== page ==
ENSEMBLES 2014

New Jersey Youth Symphony Orchestra

New Jersey Youth Symphony Orchestra

 

The New Jersey Youth Symphony (NJYS) has been providing inspiring experiences to young musicians since 1979. The program offers a tiered family of orchestras and ensembles over a wide spectrum of musical ability, led by top quality conductors. The most advanced and prestigious of the orchestras is the Youth Symphony, conducted by renowned conductor, Jeffrey Grogan. The Youth Symphony is compiled of roughly one hundred highly qualified and talented students, who have achieved high musical honors. NJYS is committed to providing the absolute finest musical training for young people and is known for its high standard of excellence throughout the United States and internationally. Youth Symphony has performed recently in Carnegie Hall (February 2013) and in the Musikverein, concert hall of the Vienna Philharmonic (June 2012). They have recently collaborated with many composers including Amanda Harberg, Lowell Liebermann and Mark O’Connor. They can be heard on the OMAC label performing Mark O’Connor’s March of the Gypsy Fiddler with the Ahn Trio.

 

 

Jeffrey Grogan

Jeffrey Grogan

Conductor

Jeffrey Grogan is the Artistic Director and Conductor of the New Jersey Youth Symphony, and oversees its eleven ensembles. He has served as the Education and Community Engagement Conductor of the New Jersey Symphony Orchestra (NJSO) since 2006 leading NJSO in a variety of concerts each season. His humanistic approach to leadership, coupled with a strong command of skills as a musical communicator, has earned him an impressive reputation with audiences and music programs throughout the country. Grogan also serves as Artistic Director and Conductor of the Greater Newark Youth Orchestra, and the InterSchool Orchestras of New York. In addition, Grogan was recently appointed Artistic Director of two El Sistema inspired music programs; the Paterson Music Project in Paterson, New Jersey sponsored by the Wharton Music Center and the NJSO launched CHAMPs (Character, Achievement and Music Project) in Newark, New Jersey. Grogan considers his work with young musicians to be the cornerstone of his career. He has served as adjudicator, conductor, and clinician for several prestigious national festivals including the National Orchestra Cup at Lincoln Center, the Honors Performance Series Orchestra at Carnegie Hall, and Music for All. His work with schools in New York City has been made possible through the Tony Bennett Foundation, “Exploring the Arts.” He has also conducted numerous all-state orchestras throughout the US including his home state of Texas as well as performances with the Little Orchestra Society of New York, and the Reno Philharmonic, among others. Furthermore, he has participated in the prestigious Bruno Walter National Conductor Preview - a showcase appearance with the Nashville Symphony Orchestra - sponsored by the League of American Orchestras.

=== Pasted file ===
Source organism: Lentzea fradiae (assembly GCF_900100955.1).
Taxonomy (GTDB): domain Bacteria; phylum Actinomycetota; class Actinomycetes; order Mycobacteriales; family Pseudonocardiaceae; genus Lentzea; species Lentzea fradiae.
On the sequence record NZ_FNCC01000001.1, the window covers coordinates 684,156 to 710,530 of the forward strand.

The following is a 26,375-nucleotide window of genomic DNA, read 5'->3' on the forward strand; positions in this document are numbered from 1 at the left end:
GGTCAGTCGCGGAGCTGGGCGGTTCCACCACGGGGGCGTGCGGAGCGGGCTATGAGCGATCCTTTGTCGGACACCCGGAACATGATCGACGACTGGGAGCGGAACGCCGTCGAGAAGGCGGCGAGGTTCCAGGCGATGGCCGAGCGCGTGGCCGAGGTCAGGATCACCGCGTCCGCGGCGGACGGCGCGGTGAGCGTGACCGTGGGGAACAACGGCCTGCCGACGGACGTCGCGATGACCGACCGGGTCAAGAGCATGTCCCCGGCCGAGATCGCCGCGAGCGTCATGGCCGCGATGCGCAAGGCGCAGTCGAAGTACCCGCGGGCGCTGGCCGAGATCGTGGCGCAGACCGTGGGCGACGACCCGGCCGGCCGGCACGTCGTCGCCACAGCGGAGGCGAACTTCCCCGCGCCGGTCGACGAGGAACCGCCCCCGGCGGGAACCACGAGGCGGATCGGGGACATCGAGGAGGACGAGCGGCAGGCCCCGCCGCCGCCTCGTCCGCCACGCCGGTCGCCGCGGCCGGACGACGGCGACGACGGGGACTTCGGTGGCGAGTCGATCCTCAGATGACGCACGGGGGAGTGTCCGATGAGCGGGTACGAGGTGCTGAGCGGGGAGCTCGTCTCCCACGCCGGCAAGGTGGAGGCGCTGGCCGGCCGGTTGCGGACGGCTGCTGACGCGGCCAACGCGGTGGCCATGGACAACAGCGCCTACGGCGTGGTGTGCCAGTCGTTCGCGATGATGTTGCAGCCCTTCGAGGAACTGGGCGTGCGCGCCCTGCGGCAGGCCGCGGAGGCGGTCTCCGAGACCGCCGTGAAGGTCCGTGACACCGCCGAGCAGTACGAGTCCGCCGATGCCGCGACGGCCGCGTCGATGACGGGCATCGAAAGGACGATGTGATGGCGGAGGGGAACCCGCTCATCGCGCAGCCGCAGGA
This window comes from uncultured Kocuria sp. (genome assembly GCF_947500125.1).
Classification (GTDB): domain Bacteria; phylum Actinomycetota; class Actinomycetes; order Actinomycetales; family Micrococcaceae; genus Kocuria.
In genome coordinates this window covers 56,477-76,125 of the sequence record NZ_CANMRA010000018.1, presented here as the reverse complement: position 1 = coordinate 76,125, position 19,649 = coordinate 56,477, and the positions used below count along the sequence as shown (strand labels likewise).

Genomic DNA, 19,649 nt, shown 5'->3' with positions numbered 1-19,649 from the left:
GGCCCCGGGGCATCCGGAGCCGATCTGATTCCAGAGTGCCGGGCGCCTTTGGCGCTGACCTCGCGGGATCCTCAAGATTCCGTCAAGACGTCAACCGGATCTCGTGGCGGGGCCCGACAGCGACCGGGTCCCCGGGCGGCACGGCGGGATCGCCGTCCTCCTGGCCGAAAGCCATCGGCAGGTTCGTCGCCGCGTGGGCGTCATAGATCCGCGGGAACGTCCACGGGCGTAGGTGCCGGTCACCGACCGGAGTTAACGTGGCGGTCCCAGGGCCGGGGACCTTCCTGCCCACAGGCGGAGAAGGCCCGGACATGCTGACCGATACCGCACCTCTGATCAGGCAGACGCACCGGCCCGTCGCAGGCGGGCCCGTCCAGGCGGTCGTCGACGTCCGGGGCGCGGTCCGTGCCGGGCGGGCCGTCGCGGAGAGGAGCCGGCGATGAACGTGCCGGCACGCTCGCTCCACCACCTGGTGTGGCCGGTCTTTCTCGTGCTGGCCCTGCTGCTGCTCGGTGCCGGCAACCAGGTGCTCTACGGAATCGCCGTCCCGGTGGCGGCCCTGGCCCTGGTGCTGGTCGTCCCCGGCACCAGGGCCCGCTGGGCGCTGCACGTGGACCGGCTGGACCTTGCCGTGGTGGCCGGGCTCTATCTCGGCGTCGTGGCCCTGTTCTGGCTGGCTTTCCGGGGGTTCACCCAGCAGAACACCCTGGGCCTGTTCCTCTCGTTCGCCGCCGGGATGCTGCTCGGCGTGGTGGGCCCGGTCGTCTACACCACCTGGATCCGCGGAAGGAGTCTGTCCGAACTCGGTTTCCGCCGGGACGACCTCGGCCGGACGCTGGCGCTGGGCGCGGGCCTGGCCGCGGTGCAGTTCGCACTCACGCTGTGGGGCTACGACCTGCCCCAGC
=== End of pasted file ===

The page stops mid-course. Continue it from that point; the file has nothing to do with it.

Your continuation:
Grogan graduated from Stephen F. Austin State University with a Bachelor of Music Education where he was named outstanding music alumnus in 2004. Additionally, he holds a Master of Music in Conducting/Horn Performance from the University of Michigan. Prior to moving to the New York Metropolitan Area, Jeffrey Grogan was on faculty at the University of Michigan, Baylor University and Ithaca College where he was Associate Professor and Director of Orchestras. His earliest teaching experience was in the public schools of Desoto Independent School District in Texas. Grogan is extremely grateful to the inspiring teachers he has learned from throughout his life including Charles Gavin, Gary Lewis, H. Robert Reynolds, Gustav Meier, Stephen Peterson, Larry Rachelff, Don Schleicher, Carl St. Clair, and John Whitwell.

 

 

Competition Program

 

Leonard Bernstein (1918 – 1990)   Candide Overture
Ludwig van Beethoven (1770 - 1827)   Symphony 1, Finale
Pyotr Ilyich Tchaikovsky (1840 – 1893)   Symphony No. 5 , Finale

 

 

Additional Concerts Program

 

Leonard Bernstein (1918 – 1990)   Candide Overture
Pyotr Ilyich Tchaikovsky (1840 – 1893)   Symphony No. 5
Ludwig van Beethoven (1770 - 1827)   Symphony 1, Finale
Paul Hindemith (1895 – 1963)   Symphonic Metamorphosis